I like to ask stupid questions.

I like to ask stupid questions.

I like to go back to a blank blackboard and start from the very basic ideas. During this terrible ordeal when Jewish people all over the world are worried about everything happening to and in the State of Israel, some claim that Israel is a colonial power that is usurping the right of Palestinians to their land. I know that most Israelis are the children and grandchildren of refugees who were exiled from their homes in Europe and the Middle East; Israel is anything but a colonial power. I know that the land does not belong to a group that did not even exist decades ago. I know that this these claims against Israel are all false. And yet I also know that Israel has unfortunately has often needed to re-establish or re-enforce its claim to its land through war, from its War of Independence in 1948 to the current conflict.

Here comes my stupid question: How does any nation have a right to its land? There are four grounds that nations use in their self understanding of why they rightfully occupy their land. I will give some examples from around the world, and then I will apply it to Israel. These are grounds that other nations recognize in respecting each nation’s sovereignty over its land. Interestingly, in some form, all four of these grounds are illustrated in stories in Genesis in the Torah. War. The American Revolution and the revolutions of South American countries against their Spanish and Portuguese rulers are examples of how nations establish sovereignty over their land. This is mirrored in Genesis 14, in which Abram wages war to defend the land of Israel. Poignantly, in doing so he redeems his nephew Lot from captivity, an especially poignant part of the story for the current Israel-Gaza conflict.

G-d gave this land. This gift to Abram and his descendants is first announced in Genesis 12 and repeated many times thereafter. In similar fashion, for example, the Japanese believe that the g-ds granted them the land that they occupy. For many Jewish and Christian people this is a powerful justification for the right of the Jewish people to live in the land of Israel. I thought all Muslims would disagree, based on the Koran. But if you google “the Land of Israel in the Koran,” you find a talk by Sheikh Dr Muhammad Al-Hussaini in London, in which he points to Sura 5:20-21 and asserts “that the traditional commentators from the eighth and ninth century onwards have uniformly interpreted the Koran to say explicitly that Eretz Yisrael has been given by G-d to the Jewish people as a perpetual covenant. There is no Islamic counterclaim to the Land anywhere in the traditional corpus of commentary.” Mohammed urged his followers to fight for Mecca but never for Jerusalem or Israel. For the Koran and its official interpreters, G-d gave the Land of Israel to the Jews.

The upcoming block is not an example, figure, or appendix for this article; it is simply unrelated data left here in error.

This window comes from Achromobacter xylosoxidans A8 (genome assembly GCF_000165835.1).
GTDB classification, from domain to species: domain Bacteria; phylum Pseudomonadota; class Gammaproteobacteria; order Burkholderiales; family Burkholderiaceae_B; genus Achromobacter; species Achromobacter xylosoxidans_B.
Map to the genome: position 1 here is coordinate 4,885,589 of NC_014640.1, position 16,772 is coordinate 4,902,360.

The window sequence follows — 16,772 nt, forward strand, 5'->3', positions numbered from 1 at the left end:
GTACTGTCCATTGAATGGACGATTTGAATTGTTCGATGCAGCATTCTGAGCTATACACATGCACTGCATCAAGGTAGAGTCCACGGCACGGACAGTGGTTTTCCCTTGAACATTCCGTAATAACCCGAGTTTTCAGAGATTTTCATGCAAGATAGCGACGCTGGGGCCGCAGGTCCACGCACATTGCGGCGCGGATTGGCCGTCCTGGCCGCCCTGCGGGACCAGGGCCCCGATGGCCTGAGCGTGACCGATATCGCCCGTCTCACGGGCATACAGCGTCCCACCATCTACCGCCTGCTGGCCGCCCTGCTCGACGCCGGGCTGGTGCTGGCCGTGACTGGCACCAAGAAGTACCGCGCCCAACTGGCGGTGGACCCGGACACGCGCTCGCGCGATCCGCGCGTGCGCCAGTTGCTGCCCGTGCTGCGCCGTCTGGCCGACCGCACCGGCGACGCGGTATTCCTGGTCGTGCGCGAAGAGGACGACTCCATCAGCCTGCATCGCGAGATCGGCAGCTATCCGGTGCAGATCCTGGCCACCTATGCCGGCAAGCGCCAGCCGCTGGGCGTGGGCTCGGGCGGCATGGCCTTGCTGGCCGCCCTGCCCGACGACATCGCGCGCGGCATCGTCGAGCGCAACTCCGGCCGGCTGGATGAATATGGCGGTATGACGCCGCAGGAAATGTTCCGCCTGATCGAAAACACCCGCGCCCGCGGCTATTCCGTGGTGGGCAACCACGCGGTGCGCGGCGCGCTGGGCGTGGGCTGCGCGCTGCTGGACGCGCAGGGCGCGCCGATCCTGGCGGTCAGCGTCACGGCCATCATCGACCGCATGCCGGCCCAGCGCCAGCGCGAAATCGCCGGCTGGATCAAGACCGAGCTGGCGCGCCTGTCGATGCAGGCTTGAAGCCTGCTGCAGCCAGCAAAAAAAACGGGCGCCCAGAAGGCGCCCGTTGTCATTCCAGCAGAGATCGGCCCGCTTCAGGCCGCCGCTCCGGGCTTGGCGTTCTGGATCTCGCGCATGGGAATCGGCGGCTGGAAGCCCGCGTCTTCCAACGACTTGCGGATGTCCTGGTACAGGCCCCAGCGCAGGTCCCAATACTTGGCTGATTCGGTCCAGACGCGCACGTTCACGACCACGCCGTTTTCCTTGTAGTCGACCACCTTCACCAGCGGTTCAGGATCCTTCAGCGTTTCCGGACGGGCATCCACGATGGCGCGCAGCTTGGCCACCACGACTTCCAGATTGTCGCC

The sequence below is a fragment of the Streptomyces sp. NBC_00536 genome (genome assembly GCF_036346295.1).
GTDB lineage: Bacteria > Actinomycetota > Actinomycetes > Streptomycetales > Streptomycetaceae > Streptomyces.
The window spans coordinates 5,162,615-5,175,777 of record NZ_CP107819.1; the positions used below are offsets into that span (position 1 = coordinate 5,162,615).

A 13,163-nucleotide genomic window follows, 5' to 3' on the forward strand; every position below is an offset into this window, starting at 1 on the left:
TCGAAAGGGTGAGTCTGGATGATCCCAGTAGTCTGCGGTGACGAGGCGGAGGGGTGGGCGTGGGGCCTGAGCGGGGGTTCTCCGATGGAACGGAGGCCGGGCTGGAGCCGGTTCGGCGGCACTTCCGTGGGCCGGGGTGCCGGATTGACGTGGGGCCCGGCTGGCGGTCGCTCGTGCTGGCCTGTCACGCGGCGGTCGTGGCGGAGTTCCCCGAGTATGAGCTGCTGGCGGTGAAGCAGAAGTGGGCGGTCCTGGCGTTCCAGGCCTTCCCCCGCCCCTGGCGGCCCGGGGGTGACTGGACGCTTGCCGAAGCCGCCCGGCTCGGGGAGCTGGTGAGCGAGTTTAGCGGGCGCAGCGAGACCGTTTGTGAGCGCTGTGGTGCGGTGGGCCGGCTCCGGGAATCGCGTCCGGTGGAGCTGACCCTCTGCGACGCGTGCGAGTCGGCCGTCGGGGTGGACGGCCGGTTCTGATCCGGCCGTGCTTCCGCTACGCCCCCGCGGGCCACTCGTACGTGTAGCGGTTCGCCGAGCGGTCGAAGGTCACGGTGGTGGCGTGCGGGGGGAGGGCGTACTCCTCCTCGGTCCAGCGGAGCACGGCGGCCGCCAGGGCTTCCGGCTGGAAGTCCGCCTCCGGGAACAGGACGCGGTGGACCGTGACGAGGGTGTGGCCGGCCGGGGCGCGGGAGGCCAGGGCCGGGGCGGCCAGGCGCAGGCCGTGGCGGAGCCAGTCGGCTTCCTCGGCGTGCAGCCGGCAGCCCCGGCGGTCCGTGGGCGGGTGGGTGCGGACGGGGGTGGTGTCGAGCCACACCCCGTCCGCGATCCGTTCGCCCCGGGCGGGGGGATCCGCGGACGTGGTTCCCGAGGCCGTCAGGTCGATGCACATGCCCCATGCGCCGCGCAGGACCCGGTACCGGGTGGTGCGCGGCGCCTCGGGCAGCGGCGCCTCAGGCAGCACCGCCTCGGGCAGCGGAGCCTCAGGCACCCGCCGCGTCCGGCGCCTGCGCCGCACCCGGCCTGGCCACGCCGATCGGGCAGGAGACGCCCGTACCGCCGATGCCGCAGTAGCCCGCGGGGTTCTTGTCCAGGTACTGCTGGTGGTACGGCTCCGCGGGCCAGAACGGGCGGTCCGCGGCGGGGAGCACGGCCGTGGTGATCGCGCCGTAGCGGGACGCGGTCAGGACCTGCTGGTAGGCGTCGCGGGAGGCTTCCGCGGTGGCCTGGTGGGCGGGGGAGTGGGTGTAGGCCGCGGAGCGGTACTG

International agreement. This is how Canada gained its independence — through the Constitution Acts from 1867 to 1982 — and it is how many nations gained independence after World War II, when colonial powers handed over sovereignty to the local communities in India, Pakistan, and many countries in Africa. In the same way, the British abandoned their rule of Israel and its neighbors in 1948, turning it over to what, according to the United Nations resolution of November 1947, was supposed to be two independent Jewish and Arab states between the Mediterranean the Jordan River.

Long-time Residence. This is the self-understanding of the Japanese, Chinese, Russians, and many African tribes as to why they rightfully occupy their land: It has been theirs from ancient ancestors to now. Even though Jewish people did not rule that land for many centuries, there were always Jewish people living there.

The claim of the Jewish people to the Land of Israel is grounded in all four of these factors: They have won it in war, it was given to them thousands of years ago by G-d, which is accepted by representatives of all three monotheistic religions, it was mandated by international agreement, and the Jewish people have lived in Israel for millennia. Such grounds are good enough for the world to accept every other nation’s sovereignty; why is only Israel questioned for living in its homeland?

Rabbi Scolnic